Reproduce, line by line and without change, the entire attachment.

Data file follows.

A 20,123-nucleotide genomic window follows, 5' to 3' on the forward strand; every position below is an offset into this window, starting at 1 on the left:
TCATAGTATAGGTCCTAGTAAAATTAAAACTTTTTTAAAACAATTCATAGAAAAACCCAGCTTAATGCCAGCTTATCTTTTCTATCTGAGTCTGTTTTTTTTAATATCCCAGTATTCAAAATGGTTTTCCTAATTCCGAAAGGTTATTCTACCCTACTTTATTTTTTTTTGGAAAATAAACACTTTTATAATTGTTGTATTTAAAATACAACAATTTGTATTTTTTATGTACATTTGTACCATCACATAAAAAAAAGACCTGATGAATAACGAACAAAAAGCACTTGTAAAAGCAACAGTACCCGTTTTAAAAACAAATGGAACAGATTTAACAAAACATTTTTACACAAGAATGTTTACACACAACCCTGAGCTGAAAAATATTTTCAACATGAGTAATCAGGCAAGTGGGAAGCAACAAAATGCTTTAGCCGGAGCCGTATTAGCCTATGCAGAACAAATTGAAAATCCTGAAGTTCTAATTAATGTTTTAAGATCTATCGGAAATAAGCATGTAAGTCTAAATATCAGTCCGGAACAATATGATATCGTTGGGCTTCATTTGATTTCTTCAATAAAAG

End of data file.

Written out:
A 20,123-nucleotide genomic window follows, 5' to 3' on the forward strand; every position below is an offset into this window, starting at 1 on the left:
TCATAGTATAGGTCCTAGTAAAATTAAAACTTTTTTAAAACAATTCATAGAAAAACCCAGCTTAATGCCAGCTTATCTTTTCTATCTGAGTCTGTTTTTTTTAATATCCCAGTATTCAAAATGGTTTTCCTAATTCCGAAAGGTTATTCTACCCTACTTTATTTTTTTTTGGAAAATAAACACTTTTATAATTGTTGTATTTAAAATACAACAATTTGTATTTTTTATGTACATTTGTACCATCACATAAAAAAAAGACCTGATGAATAACGAACAAAAAGCACTTGTAAAAGCAACAGTACCCGTTTTAAAAACAAATGGAACAGATTTAACAAAACATTTTTACACAAGAATGTTTACACACAACCCTGAGCTGAAAAATATTTTCAACATGAGTAATCAGGCAAGTGGGAAGCAACAAAATGCTTTAGCCGGAGCCGTATTAGCCTATGCAGAACAAATTGAAAATCCTGAAGTTCTAATTAATGTTTTAAGATCTATCGGAAATAAGCATGTAAGTCTAAATATCAGTCCGGAACAATATGATATCGTTGGGCTTCATTTGATTTCTTCAATAAAAG